I’ve always had issues with addiction. Not in the traditional sense (I’m still straight edge at 24 and that isn’t changing anytime soon) but more so in regard to a need for knowledge. It’s typically not an intellectual craving that holds any true value to society. I will never do the type of research that will determine different ways to cure cancer and win the lottery simultaneously but I don’t have a problem reading seventeen different “academic” essays about the correlation between adolescent comic book readers and enhanced media literacy capabilities.
My most recent addiction has related to the writings and performances of Harlan Ellison. He has been writing professionally in a variety of forms from political essays to science fictions short stories since 1955 and is still going strong at the age of 76.
Other than being a great writer, Harlan Ellison also is quite the unique personality. Similar to some of my other favorite artists he is also a negative unpredictable cynical old man. Notorious for saying things and acting in ways that make others uncomfortable he truly is a character. He mailed a dead gopher to his publisher when he felt they were trying to screw him financially (this end in a $35,000 fumigation bill), he successfully sued James Cameron for stealing some of his ideas for the famous movie The Terminator, and managed to obtain pneumonia while writing his story Pretty Maggie Money eyes naked sitting next to an air conditioner.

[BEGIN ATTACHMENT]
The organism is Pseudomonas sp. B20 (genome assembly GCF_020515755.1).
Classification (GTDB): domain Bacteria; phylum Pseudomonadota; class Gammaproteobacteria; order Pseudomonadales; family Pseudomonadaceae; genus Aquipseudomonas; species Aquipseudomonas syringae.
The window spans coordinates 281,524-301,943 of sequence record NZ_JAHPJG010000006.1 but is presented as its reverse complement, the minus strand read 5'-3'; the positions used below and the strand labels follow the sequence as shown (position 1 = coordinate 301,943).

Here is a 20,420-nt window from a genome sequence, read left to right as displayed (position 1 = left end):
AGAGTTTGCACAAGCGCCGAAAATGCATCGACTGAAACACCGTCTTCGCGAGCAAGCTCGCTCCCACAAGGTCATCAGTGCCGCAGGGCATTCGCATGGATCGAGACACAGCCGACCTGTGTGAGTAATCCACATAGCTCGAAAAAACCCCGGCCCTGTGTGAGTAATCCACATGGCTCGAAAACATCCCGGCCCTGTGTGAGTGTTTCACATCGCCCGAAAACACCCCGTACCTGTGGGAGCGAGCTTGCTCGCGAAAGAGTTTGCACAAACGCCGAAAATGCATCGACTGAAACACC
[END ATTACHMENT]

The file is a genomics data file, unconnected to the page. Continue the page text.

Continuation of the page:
Last night I watched a documentary about Harlan entitled Dreams With Sharp Teeth for a second time. After the film’s completion we watched the extra features in which the director filmed Harlan Ellison and Neil Gaiman (writer of Sandman, American Gods, and Coraline) eating pizza together. At one point Neil Gaiman discusses the smile that appears on his face whenever Harlan does something absurd and antisocial. At that point my buddy turned to me said “Ryan, you’re my Harlan Ellison.” It’s good to know I have the power to make people as comfortably uncomfortable as an angry 76 year old yiddish man from Ohio.
When I first started absorbing his material a few weeks ago I sat down on my couch and started unconsciously sketching with my Pilot V7 as I often do. After the picture was completed it seemed to have the same type of gritty feel that Harlan Ellison’s work gives me.
If you’re interested in reading or listening to anything by Harlan Ellison I highly suggest his stories I Have No Mouth But I Must Scream, The Discarded, Pretty Maggie Money Eyes, and The Prowler In The City At The Edge Of The World. You can find an assortment of his short story collections and books at your local book store.